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Monday, February 2, 2009 10:57:38 AM
Sunday, Feb. 01, 2009
Hard Rock Park buyer pulled out hours before signing
Lisa Fleisher - The Sun News

WILMINGTON, Del. -- Hard Rock Park almost got a chance at a comeback.

A Texas-based company was lined up to buy the $400 million theme park for $35 million, but the deal fell through at 4 a.m. on Dec. 30, the date of a scheduled court hearing, according to transcripts from that day's proceedings.

That company, Marlin Atlantis, a Dallas-based real-estate developer, is looking to branch out into entertainment with experienced partners, and remains interested in Hard Rock Park, a spokesman said. On the night before the hearing, the company was poised to buy the park and to help with an additional multimillion-dollar loan to pay for administrative expenses through March.

"As those negotiations were down to dotting i's and crossing t's ... we were informed at approximately 4 o'clock in the morning last night that Marlin Atlantis had elected to walk away from the deal," said the park's lawyer, Paul Harner, according to the transcript of the proceedings in Delaware bankruptcy court.

Marlin Atlantis spokesman Howard Falkenberg, however, said it was a Hard Rock Park lender that balked, noting that Marlin Atlantis had already wired in $5 million.

"We think the project is a good fit for Marlin Atlantis," Falkenberg wrote in an e-mail. "Our entertainment consulting team is among the best in the world and we believe we could make a real difference."

After the deal's collapse, with cash dwindling and time running out, the lawyers said they had no choice but to convert the case to a Chapter 7 bankruptcy, liquidating the park and turning it over to a government-appointed trustee.

It was the final disappointment of a heart-breaking year for the rock 'n' roll theme park, which debuted and flopped the year the country plunged into a deep recession.

The theme park, which was built in under two years just off U.S. 501 near the Intracoastal Waterway, featured rides set to music of classic rock bands. The park blamed a slump in tourism when it filed for Chapter 11 bankruptcy protection in September, but critics said the $50 ticket price was too high, the theme wasn't right and the park's management did not spend enough on advertising.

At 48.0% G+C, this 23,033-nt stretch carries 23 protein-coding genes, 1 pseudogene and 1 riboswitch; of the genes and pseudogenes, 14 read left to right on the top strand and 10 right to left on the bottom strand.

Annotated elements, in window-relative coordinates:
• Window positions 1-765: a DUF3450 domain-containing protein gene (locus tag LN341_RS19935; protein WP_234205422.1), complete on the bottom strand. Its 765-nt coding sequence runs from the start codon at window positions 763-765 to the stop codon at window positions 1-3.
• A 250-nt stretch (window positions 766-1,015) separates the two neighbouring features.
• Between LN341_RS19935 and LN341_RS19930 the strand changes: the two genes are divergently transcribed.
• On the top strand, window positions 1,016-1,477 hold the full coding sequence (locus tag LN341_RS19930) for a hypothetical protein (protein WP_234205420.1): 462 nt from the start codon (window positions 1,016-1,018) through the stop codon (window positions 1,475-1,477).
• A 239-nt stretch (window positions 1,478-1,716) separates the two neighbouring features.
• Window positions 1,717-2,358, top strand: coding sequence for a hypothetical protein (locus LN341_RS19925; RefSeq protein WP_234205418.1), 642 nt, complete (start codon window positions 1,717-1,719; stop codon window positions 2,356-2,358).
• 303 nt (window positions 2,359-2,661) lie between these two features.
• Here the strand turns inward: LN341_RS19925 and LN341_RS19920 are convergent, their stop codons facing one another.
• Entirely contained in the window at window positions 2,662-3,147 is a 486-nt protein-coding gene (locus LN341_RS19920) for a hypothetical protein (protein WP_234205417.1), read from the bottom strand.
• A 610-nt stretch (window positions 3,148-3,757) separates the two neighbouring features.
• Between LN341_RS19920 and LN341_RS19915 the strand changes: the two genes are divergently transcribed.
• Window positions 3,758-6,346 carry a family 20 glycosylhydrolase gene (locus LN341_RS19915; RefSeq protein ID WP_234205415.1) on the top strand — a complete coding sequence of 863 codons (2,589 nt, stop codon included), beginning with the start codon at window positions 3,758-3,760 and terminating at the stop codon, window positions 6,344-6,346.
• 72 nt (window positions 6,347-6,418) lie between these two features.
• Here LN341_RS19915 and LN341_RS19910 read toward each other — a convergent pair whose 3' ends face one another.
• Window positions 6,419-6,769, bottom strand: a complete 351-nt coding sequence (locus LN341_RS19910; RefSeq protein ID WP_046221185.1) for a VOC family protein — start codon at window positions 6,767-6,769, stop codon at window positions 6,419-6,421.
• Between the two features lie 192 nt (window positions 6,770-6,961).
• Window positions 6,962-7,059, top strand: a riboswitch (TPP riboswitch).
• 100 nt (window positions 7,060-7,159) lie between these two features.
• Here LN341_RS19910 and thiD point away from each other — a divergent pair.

There's still hope left for life after rock. Area business leaders say several companies are interested in the park.

"It's disappointing that a deal hasn't been struck to date," said Hugh Owens, president of the Myrtle Beach Regional Economic Development Corp., which has been trying to woo buyers.

He said interest picked up again after the park filed for Chapter 7 on Jan. 2.

Most companies have told locals they would make several changes, including dumping the pricey Hard Rock theme.

Inquiring companies also say they would have to pour tens of millions into the park, buying new rides, retheming the place and splurging on advertising.

"The one thing we've heard from everybody is the park as it's structured today is not a viable attraction," said Brad Dean, president of the Myrtle Beach Area Chamber of Commerce, who has met with representatives of several interested companies, including Marlin Atlantis.

The park decided in late October to try to auction itself off so the next owner could get the amusement ready in time for the 2009 season, according to a transcript of an Oct. 22 hearing.

A new owner would need two to three months to get ready for the new season, Harner said on Oct. 22.

The judge, Kevin Carey, agreed to an auction with a minimum bid of $35 million, with 10 percent in cash and other requirements.

The auction, scheduled for Dec. 15, never happened.

"Instead, what ensued was some 13-plus hours of what I would characterize as fairly robust negotiations with at least half a dozen interested parties in an effort to try to improve the proposals that they had made," Harner told the judge at a Dec. 18 hearing.

Larry Smith
Wednesday, February 11, 2009 4:43:10 AM
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